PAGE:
Why Buying Before Christmas Might Not be Such a Daft Idea

Thursday, October 29, 2015 by George Franks

Any purchaser thinking about buying before Christmas might have read that in certain parts of Central London asking prices are beginning to fall. This is translated in their minds to a market that is falling and therefore, not unreasonably, they delay a buying decision to see if they are right. Estate Agents, who let’s remind ourselves are paid by the Vendor, constantly try to achieve as much money for a home as they possibly can. This means pushing asking prices to a level where buyers eventually dig in their heels, when of course the prices have to start coming back again. This is normal market give and take. As a company the prices that we are actually agreeing for properties have not actually fallen. Remember asking prices are not necessarily a true reflection of what the actual market is doing,( possibly a greed index? )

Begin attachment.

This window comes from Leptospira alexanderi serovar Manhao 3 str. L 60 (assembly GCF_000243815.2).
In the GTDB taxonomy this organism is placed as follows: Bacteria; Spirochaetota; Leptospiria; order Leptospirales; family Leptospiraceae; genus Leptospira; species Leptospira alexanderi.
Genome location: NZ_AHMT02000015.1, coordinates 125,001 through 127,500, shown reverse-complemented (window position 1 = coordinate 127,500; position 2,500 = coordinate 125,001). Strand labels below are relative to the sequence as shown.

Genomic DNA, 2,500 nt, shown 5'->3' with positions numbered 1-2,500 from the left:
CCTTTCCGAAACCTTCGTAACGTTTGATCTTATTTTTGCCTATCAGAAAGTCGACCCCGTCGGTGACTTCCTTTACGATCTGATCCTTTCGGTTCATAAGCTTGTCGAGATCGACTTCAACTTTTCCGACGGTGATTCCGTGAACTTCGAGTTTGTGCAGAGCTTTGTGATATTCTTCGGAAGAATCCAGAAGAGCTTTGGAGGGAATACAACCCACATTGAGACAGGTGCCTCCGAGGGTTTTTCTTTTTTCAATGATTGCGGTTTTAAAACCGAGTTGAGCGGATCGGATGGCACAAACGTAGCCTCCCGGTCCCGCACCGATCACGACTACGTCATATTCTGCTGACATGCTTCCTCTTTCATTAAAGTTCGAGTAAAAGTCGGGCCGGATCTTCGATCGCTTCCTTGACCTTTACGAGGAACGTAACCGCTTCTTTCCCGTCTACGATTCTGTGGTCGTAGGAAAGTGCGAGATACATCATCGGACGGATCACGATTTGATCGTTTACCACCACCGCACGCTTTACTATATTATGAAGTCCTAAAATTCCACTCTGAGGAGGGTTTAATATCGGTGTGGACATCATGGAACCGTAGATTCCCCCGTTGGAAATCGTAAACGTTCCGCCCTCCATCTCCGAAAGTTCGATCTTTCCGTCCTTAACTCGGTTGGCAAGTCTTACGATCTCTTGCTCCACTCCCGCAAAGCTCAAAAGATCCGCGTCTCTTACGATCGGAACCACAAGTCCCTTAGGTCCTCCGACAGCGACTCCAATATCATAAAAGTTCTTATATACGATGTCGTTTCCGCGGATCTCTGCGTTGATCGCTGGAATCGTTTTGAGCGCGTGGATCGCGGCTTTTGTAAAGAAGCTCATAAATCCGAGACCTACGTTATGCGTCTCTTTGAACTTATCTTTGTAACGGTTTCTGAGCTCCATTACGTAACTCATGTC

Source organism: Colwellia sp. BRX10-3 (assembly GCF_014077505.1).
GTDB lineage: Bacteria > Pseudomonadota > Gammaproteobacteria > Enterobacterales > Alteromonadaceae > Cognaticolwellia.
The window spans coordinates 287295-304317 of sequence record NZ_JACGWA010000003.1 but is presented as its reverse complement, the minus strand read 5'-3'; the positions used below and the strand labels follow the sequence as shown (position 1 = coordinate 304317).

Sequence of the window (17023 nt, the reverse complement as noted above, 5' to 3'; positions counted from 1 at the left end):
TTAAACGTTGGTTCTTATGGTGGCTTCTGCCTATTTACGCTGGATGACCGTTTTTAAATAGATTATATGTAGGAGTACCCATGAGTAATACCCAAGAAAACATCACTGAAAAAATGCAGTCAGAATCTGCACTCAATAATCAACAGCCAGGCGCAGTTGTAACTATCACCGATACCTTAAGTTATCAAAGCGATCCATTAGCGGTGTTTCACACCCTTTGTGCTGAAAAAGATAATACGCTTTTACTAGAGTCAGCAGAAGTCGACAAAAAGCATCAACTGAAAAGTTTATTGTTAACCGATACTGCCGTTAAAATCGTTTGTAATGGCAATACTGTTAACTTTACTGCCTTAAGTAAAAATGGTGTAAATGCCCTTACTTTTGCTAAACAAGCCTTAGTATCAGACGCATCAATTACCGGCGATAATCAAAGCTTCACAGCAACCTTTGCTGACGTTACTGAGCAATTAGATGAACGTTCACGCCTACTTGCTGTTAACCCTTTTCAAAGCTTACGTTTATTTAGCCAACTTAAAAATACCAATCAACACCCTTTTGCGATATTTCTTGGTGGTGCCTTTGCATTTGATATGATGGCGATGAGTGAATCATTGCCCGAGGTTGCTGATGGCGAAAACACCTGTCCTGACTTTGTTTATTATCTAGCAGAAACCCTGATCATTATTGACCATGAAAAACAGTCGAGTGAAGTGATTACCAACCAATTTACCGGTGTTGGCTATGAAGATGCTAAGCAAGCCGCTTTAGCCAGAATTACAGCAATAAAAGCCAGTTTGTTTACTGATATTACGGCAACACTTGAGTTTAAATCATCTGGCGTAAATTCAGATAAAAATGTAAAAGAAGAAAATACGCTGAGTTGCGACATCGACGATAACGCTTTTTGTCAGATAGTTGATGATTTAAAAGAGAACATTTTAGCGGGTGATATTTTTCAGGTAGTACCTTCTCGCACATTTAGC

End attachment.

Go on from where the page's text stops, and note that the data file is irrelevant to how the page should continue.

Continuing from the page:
Taking advantage of a lull might be the preserve of the discerning buyer perhaps. I genuinely don’t believe it will go on for very long, the reason is because most city forecasts, and I don’t mean property companies, are projecting that the market will increase next year. We have to accept that the amount of property on the market is at an all-time low and I can see no reason for this to suddenly increase. Generally in January we register more applicants looking to buy than any other month, and it looks likeinterest rates are going to stay lower for longer. All this when added to the fact that Vendors can afford their debt means nmost do not have to sell and would prefer to wait. There are no (few?) forced sellers out there. Buyers however, can take advantage of the cheap money and grab themselves a nice property without so much competition before prices start to edge up in the Spring. My advice to a buyer is to stop waiting for the market to fall, because it won’t and my advice to a vendor at this time of year; don’t be too ambitious on price. There’s an old London saying, you never pay too much but you may pay too soon.